Comments: SRV

I was not a big fan. I unwisely expressed that view rather loudly at a bar on the night that he died. Unfortunately for me, I was living in SRV's hometown at the time, Austin, TX. The reception of my perspective was, er, not friendly.

Posted by Rojo at December 6, 2007 01:58 AM

For my next adventure, I describe slagging Eliott Smith in my new home, Portland, OR. Also not recommended.

Posted by Rojo at December 6, 2007 02:00 AM

Although Elliott Smith slags do, based on my personal experience, carry rather less threat of physical harm from the offended than SRV disparagements.

Posted by Rojo at December 6, 2007 02:03 AM

A great loss.

Posted by Batocchio at December 6, 2007 02:46 AM

I was a Bowie fan so when Let's Dance came out I started looking at the liner notes. Who is this guy that upstages Bowie on one of the best songs on the album? A few days ago I was listening to SRV in the car, when the progeny asked, "eh who's this"?, "SRV, he's dead", "drugs?", "no, ski slope and powerlines."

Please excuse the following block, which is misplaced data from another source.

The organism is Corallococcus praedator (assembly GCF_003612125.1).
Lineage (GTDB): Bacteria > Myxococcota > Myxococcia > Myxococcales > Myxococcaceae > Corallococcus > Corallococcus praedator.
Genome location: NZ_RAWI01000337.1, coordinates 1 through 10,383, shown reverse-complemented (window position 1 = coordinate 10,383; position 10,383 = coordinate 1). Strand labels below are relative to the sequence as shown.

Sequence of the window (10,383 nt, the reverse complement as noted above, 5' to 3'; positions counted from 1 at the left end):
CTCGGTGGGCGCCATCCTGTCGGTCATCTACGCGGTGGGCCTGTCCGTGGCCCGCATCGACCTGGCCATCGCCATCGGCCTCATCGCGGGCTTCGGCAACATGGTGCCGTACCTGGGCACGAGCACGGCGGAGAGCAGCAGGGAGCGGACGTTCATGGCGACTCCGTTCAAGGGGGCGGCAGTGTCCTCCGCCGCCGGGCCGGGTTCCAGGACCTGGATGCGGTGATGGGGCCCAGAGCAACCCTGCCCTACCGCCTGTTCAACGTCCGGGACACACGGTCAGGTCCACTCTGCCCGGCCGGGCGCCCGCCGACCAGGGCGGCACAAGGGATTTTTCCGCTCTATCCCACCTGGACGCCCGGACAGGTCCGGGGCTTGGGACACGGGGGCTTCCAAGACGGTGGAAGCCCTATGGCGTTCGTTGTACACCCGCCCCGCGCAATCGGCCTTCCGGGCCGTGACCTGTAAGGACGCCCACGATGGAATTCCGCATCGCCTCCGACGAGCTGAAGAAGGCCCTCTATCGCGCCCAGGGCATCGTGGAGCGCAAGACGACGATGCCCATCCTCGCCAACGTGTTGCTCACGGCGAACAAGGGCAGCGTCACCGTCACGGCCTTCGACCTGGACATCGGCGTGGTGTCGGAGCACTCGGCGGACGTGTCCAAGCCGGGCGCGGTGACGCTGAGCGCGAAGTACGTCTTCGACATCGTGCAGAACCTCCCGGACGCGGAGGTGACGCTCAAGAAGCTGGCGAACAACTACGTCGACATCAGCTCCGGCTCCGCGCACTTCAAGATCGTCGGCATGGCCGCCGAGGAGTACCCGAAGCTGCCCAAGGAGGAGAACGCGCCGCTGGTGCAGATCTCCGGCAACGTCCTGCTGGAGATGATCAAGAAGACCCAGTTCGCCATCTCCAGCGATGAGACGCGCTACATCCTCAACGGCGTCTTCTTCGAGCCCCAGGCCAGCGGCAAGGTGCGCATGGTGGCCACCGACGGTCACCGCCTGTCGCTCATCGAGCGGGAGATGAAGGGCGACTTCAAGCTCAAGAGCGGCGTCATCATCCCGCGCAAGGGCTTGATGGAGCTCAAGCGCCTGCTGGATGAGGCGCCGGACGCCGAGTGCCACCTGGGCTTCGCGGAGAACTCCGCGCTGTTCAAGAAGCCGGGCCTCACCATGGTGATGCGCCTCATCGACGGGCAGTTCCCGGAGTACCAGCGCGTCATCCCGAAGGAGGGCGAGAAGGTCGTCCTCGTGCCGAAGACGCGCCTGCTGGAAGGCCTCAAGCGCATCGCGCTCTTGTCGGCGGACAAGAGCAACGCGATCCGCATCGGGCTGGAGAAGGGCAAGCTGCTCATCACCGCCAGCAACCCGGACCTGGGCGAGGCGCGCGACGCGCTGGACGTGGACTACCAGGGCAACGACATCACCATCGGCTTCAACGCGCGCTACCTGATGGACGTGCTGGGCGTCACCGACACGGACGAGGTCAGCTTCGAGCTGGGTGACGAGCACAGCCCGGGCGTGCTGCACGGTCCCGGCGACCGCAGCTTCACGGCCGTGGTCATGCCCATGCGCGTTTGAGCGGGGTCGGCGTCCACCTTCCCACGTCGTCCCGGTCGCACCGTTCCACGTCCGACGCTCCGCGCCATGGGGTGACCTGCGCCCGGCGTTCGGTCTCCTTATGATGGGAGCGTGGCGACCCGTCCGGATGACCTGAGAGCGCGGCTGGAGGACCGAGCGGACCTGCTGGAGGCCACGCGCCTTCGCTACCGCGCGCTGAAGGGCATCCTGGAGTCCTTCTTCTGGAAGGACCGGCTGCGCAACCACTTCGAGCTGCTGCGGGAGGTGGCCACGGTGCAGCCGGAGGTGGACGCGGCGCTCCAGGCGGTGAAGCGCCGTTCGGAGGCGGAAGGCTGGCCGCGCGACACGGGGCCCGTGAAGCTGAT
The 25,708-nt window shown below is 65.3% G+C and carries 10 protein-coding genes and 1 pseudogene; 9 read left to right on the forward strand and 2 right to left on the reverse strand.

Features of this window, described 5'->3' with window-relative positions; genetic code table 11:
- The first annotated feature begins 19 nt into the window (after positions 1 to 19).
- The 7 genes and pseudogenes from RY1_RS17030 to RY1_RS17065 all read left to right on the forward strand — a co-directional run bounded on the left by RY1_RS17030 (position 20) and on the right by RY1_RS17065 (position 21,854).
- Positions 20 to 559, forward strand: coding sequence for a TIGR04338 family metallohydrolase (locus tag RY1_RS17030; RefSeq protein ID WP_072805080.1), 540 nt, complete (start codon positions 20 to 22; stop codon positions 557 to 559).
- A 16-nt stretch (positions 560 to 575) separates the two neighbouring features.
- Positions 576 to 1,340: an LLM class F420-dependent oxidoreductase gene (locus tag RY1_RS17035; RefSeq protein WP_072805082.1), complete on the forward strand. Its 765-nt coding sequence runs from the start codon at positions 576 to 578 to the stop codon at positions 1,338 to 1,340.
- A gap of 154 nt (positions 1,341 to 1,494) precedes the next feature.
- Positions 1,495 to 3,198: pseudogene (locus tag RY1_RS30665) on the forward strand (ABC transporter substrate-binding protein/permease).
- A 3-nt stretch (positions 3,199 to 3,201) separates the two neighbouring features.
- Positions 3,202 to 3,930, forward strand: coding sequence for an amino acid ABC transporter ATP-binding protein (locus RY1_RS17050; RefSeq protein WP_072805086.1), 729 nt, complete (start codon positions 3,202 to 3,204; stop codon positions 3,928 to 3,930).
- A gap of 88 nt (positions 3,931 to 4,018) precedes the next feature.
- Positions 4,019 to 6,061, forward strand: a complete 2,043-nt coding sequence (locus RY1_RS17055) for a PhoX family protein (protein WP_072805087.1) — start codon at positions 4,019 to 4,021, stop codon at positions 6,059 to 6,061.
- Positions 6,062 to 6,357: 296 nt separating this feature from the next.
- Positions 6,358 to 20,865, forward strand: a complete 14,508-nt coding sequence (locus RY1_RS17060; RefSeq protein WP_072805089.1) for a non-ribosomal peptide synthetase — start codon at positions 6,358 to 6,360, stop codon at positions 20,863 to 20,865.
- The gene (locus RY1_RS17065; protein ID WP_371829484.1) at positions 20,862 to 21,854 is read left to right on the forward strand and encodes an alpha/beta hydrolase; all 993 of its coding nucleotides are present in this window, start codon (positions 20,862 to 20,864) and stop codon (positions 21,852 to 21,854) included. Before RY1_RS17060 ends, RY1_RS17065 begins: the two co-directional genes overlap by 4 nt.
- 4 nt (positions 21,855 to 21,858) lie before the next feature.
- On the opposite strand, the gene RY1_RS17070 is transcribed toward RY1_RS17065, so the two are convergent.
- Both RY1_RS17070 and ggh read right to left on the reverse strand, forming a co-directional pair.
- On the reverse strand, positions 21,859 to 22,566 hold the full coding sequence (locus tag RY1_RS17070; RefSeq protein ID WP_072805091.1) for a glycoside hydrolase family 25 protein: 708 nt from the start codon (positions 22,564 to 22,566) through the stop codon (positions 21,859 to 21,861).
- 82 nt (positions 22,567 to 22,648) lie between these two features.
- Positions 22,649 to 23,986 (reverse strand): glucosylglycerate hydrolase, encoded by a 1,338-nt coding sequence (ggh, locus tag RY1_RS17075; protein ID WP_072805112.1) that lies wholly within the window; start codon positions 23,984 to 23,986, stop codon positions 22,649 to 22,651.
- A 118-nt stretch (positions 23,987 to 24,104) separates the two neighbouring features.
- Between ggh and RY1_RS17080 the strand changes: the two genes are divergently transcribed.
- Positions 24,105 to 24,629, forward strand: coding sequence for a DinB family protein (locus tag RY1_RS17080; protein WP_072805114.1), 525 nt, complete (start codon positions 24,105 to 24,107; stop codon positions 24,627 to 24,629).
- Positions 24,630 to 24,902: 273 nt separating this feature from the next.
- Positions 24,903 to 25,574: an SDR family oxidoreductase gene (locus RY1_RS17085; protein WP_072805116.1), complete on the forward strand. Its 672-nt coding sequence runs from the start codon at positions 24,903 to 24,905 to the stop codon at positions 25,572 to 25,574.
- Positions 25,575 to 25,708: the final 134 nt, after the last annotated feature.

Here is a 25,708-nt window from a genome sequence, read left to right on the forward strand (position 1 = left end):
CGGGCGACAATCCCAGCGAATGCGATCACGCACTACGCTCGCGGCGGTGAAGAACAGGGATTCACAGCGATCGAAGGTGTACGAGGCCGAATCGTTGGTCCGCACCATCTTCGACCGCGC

Had they used SRV's speechifying for the perennially bad anti-drug ads, it might have appealed to some stoners, but then his death would have made it obvious that being clean doesn't guarantee old age.

That stuff will kill you. Life.

Posted by Ted at December 6, 2007 08:09 AM

I don't think I got into Stevie until shortly after he died. I was in my metal and punk phase when he croaked, so blues-rock was not on my radar. I think all of the retrospectives after he died made me think, "Wow, this guy is awesome."

Still, I think its good to admit you're not a fan of a celebrity who just died. I mean, you shouldn't be a dick about it or anything, but all the people who never talked about Kurt Vonnegut all of a sudden proclaiming how he changed their lives when he died is kind of sickening.

Posted by David Grenier at December 6, 2007 08:58 AM

David: I agree with you. I enjoyed Vonnegut when I was a teenager, but I never thought of him as a particular great writer.